In another embodiment of the invention, as shown in FIG. 3, the “poisoned” surfaces may be implemented as a little Penning cell or magnetron like electron emitter device 38 located outside of the ion source 40 in close proximity to the ion beam 42. The electron emitter device shown in FIG. 3 is in cross section, but such a device may also have an annular shape circumventing the ion source as shown by FIG. 4. In either case, the cathode 44 can be made out of aluminum or is aluminum coated and oxygen gas can be fed into the device via gas delivery device 46. The power supply 48 can be of DC, AC or pulsed DC type, depending on the arc suppression needs in the particular application. The positive terminal of the power supply is shown in FIG. 3 connected to a ground, but it can be also connected to any electrode of the ion source or additional electrodes in the apparatus, depending on the particular application needs. The Penning cell or magnetron-like device 38 may also have an optional gas containing case 50 around it to reduce gas flow into the system and also an optional discharge ignition electrode 52.

FIG. 4 illustrates a perspective view of the enhanced electron beam 54 generated by the annular shaped electron emitter 40 around the ion beam 42. In FIGS. 3 and 4 the ion source 40 may be multi-cell ion source similar to the type manufactured by Advanced Energy Industries, the assignee of the instant application, although other ion sources may be used.

In yet another embodiment the magnetron-like electron emitter device 56 similar to that described in previous paragraph can be installed inside of the ion source 58, as shown in FIG. 5. Here the ion source is of the Penning type multi-channel source and the construction could be similar to one described by A. A. Bizioukov et. al. in “Multichannel source of synthesized ion-electron flow”, Rev. Sci. Instrum, 67 (12), 1996, page 4117-4119, which is hereby incorporated by reference, but could take various other configurations as well. With regard to this embodiment, the anode 60 is conical and the separately powered magnetron-like electron emitter device 56 is mounted at the inner end of the anode. The device may also have an ignition electrode 62. This electron emitting device may use the same magnetic field as the ion source which is created using a solenoid or other magnetic field generating device 64.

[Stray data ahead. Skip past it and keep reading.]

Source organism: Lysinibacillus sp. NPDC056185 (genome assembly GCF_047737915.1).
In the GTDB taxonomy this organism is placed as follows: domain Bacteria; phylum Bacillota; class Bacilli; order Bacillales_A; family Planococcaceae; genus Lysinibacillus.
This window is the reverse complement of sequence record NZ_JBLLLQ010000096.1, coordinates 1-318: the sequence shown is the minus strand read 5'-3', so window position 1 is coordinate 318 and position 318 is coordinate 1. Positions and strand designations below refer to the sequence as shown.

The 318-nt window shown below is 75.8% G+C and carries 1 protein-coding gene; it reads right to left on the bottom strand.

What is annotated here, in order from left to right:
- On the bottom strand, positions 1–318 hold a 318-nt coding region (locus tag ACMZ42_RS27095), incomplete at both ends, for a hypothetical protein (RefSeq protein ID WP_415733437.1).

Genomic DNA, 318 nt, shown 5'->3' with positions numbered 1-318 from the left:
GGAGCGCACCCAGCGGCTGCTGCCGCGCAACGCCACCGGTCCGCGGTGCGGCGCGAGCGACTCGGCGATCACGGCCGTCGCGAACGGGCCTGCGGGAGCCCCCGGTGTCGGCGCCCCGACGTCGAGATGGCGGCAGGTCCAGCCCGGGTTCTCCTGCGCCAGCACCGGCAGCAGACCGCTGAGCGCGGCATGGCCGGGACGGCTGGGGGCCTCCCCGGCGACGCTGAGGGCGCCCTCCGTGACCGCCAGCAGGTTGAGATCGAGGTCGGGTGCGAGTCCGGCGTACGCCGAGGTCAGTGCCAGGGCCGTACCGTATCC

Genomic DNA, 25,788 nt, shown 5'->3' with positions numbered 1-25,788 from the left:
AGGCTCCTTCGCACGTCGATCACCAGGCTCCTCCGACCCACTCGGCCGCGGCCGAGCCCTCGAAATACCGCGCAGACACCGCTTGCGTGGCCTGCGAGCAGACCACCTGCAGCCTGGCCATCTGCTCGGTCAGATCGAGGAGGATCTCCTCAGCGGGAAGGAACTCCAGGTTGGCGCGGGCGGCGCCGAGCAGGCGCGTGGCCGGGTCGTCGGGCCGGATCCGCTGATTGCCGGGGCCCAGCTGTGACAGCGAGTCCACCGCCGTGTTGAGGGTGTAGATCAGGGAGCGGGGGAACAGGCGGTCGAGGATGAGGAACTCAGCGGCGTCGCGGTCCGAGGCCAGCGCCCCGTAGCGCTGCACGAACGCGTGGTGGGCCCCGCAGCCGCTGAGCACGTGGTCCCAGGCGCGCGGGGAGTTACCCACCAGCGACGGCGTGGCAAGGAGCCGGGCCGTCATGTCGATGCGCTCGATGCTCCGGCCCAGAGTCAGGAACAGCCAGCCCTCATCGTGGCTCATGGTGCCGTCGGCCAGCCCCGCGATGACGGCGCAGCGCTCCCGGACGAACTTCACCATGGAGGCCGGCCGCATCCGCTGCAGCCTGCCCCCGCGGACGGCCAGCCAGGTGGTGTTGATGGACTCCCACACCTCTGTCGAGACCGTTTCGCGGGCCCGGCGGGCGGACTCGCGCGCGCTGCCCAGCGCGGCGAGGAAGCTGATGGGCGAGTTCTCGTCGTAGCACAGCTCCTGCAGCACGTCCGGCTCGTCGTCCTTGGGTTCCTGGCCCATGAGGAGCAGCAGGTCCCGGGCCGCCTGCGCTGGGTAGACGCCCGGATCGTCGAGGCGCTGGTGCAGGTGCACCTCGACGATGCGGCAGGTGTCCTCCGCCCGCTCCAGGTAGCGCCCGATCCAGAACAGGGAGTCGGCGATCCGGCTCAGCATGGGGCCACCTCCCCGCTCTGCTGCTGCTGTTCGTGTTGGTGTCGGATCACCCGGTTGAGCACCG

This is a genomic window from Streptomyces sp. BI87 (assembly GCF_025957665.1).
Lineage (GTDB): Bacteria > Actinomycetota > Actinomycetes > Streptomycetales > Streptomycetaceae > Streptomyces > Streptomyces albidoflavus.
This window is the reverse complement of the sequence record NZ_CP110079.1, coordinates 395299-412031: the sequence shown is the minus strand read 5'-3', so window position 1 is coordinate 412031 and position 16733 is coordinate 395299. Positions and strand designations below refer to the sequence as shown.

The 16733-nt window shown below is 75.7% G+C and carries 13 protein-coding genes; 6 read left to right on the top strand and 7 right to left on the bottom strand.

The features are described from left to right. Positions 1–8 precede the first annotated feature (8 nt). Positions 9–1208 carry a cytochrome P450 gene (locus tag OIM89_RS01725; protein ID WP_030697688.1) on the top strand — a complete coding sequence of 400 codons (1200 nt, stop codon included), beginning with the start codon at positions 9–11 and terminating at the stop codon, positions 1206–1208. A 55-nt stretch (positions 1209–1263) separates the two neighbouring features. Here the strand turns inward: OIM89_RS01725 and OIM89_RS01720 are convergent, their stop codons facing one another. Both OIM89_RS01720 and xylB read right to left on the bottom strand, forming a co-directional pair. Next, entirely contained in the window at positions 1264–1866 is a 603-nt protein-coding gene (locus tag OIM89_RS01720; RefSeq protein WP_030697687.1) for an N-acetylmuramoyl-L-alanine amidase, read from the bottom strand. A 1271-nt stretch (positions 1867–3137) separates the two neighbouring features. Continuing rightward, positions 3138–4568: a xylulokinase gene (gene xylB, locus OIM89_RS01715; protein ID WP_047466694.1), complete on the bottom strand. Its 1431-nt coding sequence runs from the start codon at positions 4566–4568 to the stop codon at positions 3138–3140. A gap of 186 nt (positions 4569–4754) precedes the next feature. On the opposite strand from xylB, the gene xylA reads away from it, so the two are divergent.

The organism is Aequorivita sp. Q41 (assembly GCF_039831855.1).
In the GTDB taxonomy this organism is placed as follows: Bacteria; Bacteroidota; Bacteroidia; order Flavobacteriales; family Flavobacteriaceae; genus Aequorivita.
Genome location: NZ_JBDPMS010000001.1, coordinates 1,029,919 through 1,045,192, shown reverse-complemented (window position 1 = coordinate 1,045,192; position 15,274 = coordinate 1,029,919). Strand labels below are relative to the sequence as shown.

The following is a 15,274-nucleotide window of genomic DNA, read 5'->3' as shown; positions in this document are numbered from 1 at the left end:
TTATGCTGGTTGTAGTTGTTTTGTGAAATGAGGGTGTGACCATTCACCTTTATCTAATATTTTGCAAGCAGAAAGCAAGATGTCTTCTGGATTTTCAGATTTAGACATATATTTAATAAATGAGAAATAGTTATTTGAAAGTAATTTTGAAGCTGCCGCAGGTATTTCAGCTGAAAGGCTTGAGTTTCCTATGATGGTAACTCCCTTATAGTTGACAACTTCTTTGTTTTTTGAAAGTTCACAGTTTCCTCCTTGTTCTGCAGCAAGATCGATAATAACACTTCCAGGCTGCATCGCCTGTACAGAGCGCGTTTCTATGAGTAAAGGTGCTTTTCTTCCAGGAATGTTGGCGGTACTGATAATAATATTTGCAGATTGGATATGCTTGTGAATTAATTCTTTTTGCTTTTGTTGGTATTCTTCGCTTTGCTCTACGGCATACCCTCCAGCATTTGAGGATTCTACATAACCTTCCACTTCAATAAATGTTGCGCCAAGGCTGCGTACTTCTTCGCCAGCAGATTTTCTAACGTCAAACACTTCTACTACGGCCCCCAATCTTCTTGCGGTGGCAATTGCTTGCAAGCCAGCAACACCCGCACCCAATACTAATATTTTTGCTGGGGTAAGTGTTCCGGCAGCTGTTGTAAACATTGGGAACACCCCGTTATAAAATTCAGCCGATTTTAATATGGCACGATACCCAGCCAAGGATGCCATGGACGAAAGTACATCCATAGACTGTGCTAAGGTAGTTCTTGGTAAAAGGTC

This embodiment also uses a cathode that has a surface comprised of a material such as aluminum, titanium, silicon or other material that in the presence of a reactive gas forms an insulating thin film. Igniting the reactive gas with the cathode reactive materials generates an electron flow that combines with the ion beam. The “poisoning” of the cathode with the insulating thin film serves to provide an additional source of electrons for the ion beam.